After two months of volatility in global financial markets, major equity indices in the United States have returned to their peaks. But bond markets and emerging economies remain deeply affected. Now, with major advanced-country central banks preparing to “taper” their quantitative-easing (QE) programs, the world must brace itself for additional bouts of financial turmoil in the next few years.

In fact, it took only the assertion by US Federal Reserve Chairman Ben Bernanke in May that, if the American economy continued to improve, the Fed would begin to reduce the pace of its securities purchases to unleash a short but significant financial-market sell-off. In order to ease global markets’ fears, which the Fed apparently assumes stem from a misunderstanding of Bernanke’s message, Fed officials have relied on various analogies in an effort to clarify their intentions.

For example, Bernanke explained that the Fed’s plan would be akin to a driver easing pressure on the gas pedal – not stepping on the brakes – as the car accelerates. Other officials liken their task to landing an airplane “stealthily” (that is, by powering down the motors and gliding steadily toward the ground). Still others are quitting smoking with the help of a nicotine patch.

Unfortunately, the Fed’s current quandary is more like riding the back of a tiger. It will be difficult for the Fed and other central banks to “dismount” from the QE programs without being devoured.

The unconventional monetary policies that major central banks adopted in the aftermath of the global financial crisis undoubtedly played an essential role in stabilizing financial markets, providing banks with needed liquidity and supporting overall economic recovery. But, because these policies entail moving an enormous volume of financial assets to central banks’ balance sheets, they have also generated significant distortions in financial markets by repressing risk premia for certain asset classes. That has led to misallocation of assets within investors’ portfolios, as well as creating moral hazard among commercial banks.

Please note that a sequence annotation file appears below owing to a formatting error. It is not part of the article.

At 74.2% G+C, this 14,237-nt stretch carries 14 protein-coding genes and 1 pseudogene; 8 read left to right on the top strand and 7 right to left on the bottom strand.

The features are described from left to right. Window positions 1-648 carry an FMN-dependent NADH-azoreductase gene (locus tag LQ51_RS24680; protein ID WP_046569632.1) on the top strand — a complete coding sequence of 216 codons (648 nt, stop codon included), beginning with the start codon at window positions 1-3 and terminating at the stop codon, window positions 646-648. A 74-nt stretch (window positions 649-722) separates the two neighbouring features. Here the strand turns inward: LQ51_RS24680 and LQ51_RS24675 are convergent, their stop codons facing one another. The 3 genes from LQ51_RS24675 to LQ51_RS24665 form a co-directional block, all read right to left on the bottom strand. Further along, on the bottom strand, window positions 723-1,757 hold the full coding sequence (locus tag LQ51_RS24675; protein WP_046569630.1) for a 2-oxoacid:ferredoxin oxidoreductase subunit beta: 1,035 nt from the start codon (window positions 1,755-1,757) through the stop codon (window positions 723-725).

When central banks begin to taper their securities purchases and, eventually, sell their assets back to the markets, financial markets will inevitably re-price risks and rebalance investors’ portfolios. The hope is that banks, investors, and the economy will be recovering robustly enough by then to endure such an adjustment – and that the central banks are able to engineer a smooth exit from QE.

But recent bouts of financial turmoil have made it increasingly difficult to remain optimistic. While equity prices in the US have recovered, bond yields remain elevated. For example, yields on ten-year US Treasury bonds have soared by about 100 basis points, reaching their highest level since late 2011. This had led to huge losses for banks and other investors in the bond market, while raising the government’s debt-service costs.

In just two months, the markets have effectively nullified all of the Fed’s efforts – namely, its open-ended “QE3” – to constrain long-term interest rates, proving once again that no amount of QE can allow central banks to control such rates with any amount of precision. When expectations in capital markets change, long-term interest rates can rise rapidly, regardless of the amount of securities on central-bank balance sheets.

Likewise, central banks cannot control what becomes of the extra liquidity generated through QE – a fact clearly reflected in QE’s spillover effects in emerging economies. In 2008, the first round of QE directed capital flows away from emerging markets and primary commodities toward developed markets. In 2010, QE2 drove capital in the opposite direction. And QE3, launched in late 2012, has so far redirected liquidity from emerging economies back to the US.

Moreover, expectations of a possible early exit from QE have led to much larger losses in emerging markets than in developed countries, with emerging-market equity prices having plummeted by roughly 20% since May – a low from which they have recovered little. In the same period, risk premia, as measured by bond-yield spreads, increased by 30% on average, with some African countries experiencing surges of up to 60%. Such significant increases markedly hamper these countries’ ability to borrow.

Emerging markets, particularly those, like Brazil and India, with a relatively high degree of liquidity, were also the target of large capital-flow reversals, accompanied by sharp local-currency depreciation. While the shortage of inter-bank lending that China experienced in late June was rooted in problems within its own banking system, it was exacerbated by the turmoil in global financial markets. Such spillover effects could seriously undermine emerging economies’ efforts to confront the looming challenges of slowing GDP growth and narrowing room for policy maneuver, compounded in some countries by twin deficits and elevated inflation.

Recent market turmoil has provided a vivid and timely alert to policymakers worldwide of the risks associated with the impending effort to dismount from the QE tiger. If left unmitigated, the policy that major central banks rode out of the last crisis could drag the global economy back into the jungle.

The opinions expressed here are those of the author, not necessarily those of the World Economic Forum. Published in collaboration with Project Syndicate.

Author: Pingfan Hong is Chief of the Global Economic Monitoring Unit of the United Nations Department of Economic and Social Affairs.

Image: An office worker walks past the Australian Securities Exchange building in Sydney REUTERS/Daniel Munoz